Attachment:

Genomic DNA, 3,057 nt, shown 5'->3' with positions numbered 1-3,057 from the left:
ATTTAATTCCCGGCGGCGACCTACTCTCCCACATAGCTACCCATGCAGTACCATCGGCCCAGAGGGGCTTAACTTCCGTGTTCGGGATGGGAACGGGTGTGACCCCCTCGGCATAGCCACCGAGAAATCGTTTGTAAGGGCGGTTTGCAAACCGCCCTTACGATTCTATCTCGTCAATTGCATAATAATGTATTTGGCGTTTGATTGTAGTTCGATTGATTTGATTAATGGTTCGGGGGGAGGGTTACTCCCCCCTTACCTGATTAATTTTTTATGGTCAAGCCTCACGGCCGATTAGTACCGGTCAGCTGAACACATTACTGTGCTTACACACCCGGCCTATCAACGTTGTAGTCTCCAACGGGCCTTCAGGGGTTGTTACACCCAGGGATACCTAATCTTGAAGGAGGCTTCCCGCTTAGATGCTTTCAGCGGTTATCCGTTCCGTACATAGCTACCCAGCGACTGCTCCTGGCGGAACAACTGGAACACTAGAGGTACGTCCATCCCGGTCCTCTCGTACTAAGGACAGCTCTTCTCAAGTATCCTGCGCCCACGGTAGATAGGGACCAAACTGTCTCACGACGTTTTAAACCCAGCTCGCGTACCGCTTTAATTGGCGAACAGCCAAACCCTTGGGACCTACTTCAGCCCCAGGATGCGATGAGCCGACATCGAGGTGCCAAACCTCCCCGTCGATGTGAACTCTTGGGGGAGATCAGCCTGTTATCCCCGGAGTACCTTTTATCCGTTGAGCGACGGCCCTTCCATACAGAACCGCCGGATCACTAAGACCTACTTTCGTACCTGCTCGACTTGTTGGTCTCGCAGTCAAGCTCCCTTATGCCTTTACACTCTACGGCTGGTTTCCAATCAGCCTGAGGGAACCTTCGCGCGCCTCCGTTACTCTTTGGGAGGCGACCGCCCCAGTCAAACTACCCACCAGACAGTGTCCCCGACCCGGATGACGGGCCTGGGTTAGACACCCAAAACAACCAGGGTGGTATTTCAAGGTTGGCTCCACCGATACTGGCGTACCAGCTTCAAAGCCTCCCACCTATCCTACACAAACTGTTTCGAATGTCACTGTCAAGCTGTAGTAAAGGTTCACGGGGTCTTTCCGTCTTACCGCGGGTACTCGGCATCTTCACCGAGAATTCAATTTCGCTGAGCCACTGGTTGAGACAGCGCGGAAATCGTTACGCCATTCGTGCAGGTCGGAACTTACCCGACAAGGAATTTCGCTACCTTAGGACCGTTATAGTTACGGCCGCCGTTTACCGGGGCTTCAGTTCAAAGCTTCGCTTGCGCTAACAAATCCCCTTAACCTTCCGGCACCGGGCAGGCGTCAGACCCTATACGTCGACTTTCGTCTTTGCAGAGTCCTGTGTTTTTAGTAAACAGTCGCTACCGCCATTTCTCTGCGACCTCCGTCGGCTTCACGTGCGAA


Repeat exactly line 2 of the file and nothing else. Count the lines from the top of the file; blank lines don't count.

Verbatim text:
ATTTAATTCCCGGCGGCGACCTACTCTCCCACATAGCTACCCATGCAGTACCATCGGCCCAGAGGGGCTTAACTTCCGTGTTCGGGATGGGAACGGGTGTGACCCCCTCGGCATAGCCACCGAGAAATCGTTTGTAAGGGCGGTTTGCAAACCGCCCTTACGATTCTATCTCGTCAATTGCATAATAATGTATTTGGCGTTTGATTGTAGTTCGATTGATTTGATTAATGGTTCGGGGGGAGGGTTACTCCCCCCTTACCTGATTAATTTTTTATGGTCAAGCCTCACGGCCGATTAGTACCGGTCAGCTGAACACATTACTGTGCTTACACACCCGGCCTATCAACGTTGTAGTCTCCAACGGGCCTTCAGGGGTTGTTACACCCAGGGATACCTAATCTTGAAGGAGGCTTCCCGCTTAGATGCTTTCAGCGGTTATCCGTTCCGTACATAGCTACCCAGCGACTGCTCCTGGCGGAACAACTGGAACACTAGAGGTACGTCCATCCCGGTCCTCTCGTACTAAGGACAGCTCTTCTCAAGTATCCTGCGCCCACGGTAGATAGGGACCAAACTGTCTCACGACGTTTTAAACCCAGCTCGCGTACCGCTTTAATTGGCGAACAGCCAAACCCTTGGGACCTACTTCAGCCCCAGGATGCGATGAGCCGACATCGAGGTGCCAAACCTCCCCGTCGATGTGAACTCTTGGGGGAGATCAGCCTGTTATCCCCGGAGTACCTTTTATCCGTTGAGCGACGGCCCTTCCATACAGAACCGCCGGATCACTAAGACCTACTTTCGTACCTGCTCGACTTGTTGGTCTCGCAGTCAAGCTCCCTTATGCCTTTACACTCTACGGCTGGTTTCCAATCAGCCTGAGGGAACCTTCGCGCGCCTCCGTTACTCTTTGGGAGGCGACCGCCCCAGTCAAACTACCCACCAGACAGTGTCCCCGACCCGGATGACGGGCCTGGGTTAGACACCCAAAACAACCAGGGTGGTATTTCAAGGTTGGCTCCACCGATACTGGCGTACCAGCTTCAAAGCCTCCCACCTATCCTACACAAACTGTTTCGAATGTCACTGTCAAGCTGTAGTAAAGGTTCACGGGGTCTTTCCGTCTTACCGCGGGTACTCGGCATCTTCACCGAGAATTCAATTTCGCTGAGCCACTGGTTGAGACAGCGCGGAAATCGTTACGCCATTCGTGCAGGTCGGAACTTACCCGACAAGGAATTTCGCTACCTTAGGACCGTTATAGTTACGGCCGCCGTTTACCGGGGCTTCAGTTCAAAGCTTCGCTTGCGCTAACAAATCCCCTTAACCTTCCGGCACCGGGCAGGCGTCAGACCCTATACGTCGACTTTCGTCTTTGCAGAGTCCTGTGTTTTTAGTAAACAGTCGCTACCGCCATTTCTCTGCGACCTCCGTCGGCTTCACGTGCGAA